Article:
Health behavior theories have identified predictors of colorectal cancer screening. This study aimed to determine the psychosocial profiles of a predominantly Hispanic population of primarily Mexican origin receiving a colorectal cancer screening intervention and whether a specific combination of psychosocial profiles modified the effect of colorectal cancer screening intervention on colorectal cancer screening uptake.
A total of 467 participants aged 50 to 75 years due for colorectal cancer screening received an educational intervention. Latent profile analysis (LPA) was performed on baseline psychosocial constructs to identify the homogenous clustering of individuals with similar psychosocial constructs. In addition, colorectal cancer screening rates and changes in psychosocial scores between the latent groups were compared.
Three psychosocial profiles, including a low benefit and high susceptibility group (LBHS), a high benefit and low susceptibility group (HBLS), and a high barrier and high susceptibility group (HBHS), were identified in this study. The HBLS group had the lowest susceptibility, with no improvement in benefits and barriers. This group had the lowest screening rate (80.85%) compared with 88.8% in LBHS and 86.3% in HBHS following the intervention. Finally, the intervention effect size on psychosocial score changes was smaller in HBLS than in other groups.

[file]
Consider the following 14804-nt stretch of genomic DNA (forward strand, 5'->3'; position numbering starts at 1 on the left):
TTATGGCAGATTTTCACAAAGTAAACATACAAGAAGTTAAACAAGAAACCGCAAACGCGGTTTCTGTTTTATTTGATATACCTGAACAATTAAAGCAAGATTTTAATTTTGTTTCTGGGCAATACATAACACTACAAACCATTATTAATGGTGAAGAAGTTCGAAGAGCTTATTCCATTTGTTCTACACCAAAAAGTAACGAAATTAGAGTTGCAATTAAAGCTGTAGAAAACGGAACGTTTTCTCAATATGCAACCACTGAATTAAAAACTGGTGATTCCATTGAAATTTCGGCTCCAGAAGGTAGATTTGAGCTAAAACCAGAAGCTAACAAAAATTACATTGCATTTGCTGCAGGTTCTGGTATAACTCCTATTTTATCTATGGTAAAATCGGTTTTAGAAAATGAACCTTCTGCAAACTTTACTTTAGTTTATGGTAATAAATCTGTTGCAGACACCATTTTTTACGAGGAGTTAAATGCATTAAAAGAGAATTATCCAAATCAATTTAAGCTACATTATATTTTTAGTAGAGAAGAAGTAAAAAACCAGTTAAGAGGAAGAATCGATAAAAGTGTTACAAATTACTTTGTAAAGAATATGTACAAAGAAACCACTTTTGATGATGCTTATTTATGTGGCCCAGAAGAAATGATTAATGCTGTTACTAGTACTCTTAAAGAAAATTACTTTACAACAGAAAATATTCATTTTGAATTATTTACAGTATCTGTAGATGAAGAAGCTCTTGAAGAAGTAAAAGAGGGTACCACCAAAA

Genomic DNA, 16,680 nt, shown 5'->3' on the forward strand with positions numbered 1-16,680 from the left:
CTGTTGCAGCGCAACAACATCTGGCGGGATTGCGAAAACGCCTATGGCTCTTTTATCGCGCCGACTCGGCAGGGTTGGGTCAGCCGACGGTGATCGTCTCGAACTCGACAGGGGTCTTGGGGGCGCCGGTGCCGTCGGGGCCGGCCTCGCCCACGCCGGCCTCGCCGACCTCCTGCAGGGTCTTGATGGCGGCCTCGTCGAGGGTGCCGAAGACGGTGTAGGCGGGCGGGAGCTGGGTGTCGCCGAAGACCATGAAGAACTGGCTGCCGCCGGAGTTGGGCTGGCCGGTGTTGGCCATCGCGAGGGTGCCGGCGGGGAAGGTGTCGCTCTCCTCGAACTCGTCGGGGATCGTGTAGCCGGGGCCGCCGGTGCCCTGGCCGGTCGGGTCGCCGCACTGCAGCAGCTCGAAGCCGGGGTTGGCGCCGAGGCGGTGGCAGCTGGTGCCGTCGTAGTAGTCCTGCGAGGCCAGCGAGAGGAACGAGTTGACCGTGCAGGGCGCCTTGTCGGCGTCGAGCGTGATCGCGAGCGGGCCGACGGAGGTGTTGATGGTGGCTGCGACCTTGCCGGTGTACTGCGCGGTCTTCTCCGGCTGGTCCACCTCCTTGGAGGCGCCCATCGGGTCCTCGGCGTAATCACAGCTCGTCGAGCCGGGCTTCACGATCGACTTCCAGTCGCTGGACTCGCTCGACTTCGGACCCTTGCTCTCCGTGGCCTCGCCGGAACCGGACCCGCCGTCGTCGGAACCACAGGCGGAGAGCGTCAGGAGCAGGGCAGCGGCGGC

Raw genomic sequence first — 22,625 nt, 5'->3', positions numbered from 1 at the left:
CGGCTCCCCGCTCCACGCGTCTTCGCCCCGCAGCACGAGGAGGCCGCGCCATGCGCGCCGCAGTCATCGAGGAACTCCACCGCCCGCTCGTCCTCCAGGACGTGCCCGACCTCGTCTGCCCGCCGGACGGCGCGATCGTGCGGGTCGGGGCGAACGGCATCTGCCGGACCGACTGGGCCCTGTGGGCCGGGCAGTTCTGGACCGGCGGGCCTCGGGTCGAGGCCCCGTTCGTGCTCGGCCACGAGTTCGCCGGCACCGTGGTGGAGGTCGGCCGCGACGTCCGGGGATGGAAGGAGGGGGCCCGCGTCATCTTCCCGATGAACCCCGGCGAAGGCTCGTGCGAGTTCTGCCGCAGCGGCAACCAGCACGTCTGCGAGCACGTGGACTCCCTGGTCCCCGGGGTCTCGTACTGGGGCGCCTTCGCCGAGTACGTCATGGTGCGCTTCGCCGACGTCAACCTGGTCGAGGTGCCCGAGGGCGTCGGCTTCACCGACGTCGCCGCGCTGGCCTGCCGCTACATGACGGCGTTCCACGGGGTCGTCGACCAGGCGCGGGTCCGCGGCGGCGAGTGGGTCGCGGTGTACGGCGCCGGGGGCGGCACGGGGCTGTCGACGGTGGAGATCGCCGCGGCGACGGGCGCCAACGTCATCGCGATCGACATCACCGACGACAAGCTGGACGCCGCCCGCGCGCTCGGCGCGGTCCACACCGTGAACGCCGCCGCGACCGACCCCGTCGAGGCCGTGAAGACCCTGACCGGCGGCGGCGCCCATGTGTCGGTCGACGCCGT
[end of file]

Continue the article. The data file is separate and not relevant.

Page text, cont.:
This subgroup analysis suggests that colorectal cancer educational interventions should be tailored to improve the benefits and barriers among individuals with high susceptibility scores.
This LPA analysis provides some direction for tailoring colorectal cancer educational interventions to improve the benefits and barriers among individuals with high susceptibility scores in hard-to-screen populations such as our border population.